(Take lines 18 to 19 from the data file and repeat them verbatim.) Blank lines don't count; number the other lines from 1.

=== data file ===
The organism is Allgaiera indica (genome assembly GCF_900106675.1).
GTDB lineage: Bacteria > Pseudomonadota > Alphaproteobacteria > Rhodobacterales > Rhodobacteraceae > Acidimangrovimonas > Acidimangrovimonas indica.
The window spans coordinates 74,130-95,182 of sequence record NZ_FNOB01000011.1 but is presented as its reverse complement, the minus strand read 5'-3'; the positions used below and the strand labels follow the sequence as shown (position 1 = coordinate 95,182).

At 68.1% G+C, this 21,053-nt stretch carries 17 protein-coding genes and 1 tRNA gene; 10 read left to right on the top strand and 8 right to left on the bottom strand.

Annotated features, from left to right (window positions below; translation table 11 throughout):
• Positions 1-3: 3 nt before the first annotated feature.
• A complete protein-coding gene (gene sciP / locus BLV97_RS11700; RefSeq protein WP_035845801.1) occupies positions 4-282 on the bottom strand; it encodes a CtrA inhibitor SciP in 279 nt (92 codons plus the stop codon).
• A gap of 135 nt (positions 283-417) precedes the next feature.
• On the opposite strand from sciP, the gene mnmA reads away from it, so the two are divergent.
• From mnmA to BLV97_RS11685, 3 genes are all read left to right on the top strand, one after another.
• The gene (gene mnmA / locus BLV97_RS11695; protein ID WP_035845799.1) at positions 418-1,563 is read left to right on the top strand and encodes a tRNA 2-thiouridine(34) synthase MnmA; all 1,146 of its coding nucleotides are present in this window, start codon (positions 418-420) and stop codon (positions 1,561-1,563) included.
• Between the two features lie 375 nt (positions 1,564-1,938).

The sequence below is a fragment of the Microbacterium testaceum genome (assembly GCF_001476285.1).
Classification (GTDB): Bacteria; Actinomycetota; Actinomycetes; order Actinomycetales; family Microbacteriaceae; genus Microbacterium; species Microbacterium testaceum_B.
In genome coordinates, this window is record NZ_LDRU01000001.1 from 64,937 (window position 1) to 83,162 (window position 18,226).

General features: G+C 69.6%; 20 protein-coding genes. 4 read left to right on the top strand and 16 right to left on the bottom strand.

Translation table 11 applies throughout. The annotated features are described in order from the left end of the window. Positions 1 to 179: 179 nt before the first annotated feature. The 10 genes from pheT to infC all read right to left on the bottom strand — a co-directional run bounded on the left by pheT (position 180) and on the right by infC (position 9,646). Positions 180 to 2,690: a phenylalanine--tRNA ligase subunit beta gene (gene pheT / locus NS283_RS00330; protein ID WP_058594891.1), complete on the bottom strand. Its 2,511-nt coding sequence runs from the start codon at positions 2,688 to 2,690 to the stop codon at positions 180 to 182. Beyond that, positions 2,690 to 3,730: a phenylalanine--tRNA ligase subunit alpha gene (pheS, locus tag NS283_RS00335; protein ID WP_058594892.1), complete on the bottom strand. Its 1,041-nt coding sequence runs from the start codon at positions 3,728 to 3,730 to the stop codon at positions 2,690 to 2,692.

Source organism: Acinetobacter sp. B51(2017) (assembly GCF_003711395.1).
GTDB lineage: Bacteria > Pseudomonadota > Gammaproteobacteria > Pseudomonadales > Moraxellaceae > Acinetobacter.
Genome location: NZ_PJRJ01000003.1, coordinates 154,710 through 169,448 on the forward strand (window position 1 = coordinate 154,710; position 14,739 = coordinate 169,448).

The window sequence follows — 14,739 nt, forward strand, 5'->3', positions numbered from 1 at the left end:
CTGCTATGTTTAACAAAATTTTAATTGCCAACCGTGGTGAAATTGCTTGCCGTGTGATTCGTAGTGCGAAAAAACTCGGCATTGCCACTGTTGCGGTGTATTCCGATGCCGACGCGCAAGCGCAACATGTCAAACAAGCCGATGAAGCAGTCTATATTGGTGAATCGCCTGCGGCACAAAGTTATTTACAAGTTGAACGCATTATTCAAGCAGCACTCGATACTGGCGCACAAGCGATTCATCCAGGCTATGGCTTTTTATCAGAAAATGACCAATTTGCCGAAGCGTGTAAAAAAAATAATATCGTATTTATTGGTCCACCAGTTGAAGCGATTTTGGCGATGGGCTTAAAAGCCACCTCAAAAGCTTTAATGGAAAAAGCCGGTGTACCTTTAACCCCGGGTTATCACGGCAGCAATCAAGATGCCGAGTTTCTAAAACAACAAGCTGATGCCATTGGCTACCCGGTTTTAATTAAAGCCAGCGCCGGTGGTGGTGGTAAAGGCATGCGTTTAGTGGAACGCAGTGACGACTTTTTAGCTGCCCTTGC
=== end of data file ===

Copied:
Source organism: Acinetobacter sp. B51(2017) (assembly GCF_003711395.1).
GTDB lineage: Bacteria > Pseudomonadota > Gammaproteobacteria > Pseudomonadales > Moraxellaceae > Acinetobacter.